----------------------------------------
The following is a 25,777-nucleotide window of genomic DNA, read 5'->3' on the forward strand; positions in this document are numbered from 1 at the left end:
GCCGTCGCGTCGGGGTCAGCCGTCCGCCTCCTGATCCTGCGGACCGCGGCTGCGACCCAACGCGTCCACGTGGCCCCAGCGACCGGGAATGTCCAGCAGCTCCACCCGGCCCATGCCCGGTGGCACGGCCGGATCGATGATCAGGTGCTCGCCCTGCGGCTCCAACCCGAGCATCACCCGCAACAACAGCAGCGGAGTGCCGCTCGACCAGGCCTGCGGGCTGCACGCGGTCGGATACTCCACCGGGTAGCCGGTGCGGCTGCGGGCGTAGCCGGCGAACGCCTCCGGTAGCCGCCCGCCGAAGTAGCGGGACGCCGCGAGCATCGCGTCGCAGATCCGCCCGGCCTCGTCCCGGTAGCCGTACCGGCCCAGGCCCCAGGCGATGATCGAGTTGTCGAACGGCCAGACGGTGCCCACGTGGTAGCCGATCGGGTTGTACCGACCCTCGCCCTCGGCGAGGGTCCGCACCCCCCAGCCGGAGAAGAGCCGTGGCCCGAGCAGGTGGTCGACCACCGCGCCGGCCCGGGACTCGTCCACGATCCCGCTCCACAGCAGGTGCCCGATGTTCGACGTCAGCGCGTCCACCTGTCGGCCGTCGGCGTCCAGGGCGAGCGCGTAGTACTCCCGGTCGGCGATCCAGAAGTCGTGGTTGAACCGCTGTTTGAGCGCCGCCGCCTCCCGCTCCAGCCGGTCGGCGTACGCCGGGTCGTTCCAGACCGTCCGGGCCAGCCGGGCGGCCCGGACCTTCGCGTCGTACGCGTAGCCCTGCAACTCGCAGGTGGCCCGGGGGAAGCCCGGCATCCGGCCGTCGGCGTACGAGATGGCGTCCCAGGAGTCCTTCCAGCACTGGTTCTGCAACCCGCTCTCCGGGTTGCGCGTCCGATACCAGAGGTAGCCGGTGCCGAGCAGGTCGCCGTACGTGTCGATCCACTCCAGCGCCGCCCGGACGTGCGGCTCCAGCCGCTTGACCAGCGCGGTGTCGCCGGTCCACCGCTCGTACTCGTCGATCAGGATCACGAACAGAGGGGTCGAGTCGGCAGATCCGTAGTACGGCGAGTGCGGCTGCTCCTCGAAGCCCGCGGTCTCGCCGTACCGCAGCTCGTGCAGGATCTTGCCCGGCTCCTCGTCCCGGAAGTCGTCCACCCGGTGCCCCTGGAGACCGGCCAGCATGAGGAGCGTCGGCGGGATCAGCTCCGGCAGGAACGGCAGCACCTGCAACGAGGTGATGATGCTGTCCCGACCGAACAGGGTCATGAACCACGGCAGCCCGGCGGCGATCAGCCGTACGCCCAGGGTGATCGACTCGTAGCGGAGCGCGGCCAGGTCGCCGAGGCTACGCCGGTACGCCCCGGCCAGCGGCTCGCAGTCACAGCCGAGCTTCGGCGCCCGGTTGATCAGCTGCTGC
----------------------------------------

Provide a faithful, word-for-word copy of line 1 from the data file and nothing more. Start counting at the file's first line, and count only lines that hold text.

The following is a 25,777-nucleotide window of genomic DNA, read 5'->3' on the forward strand; positions in this document are numbered from 1 at the left end: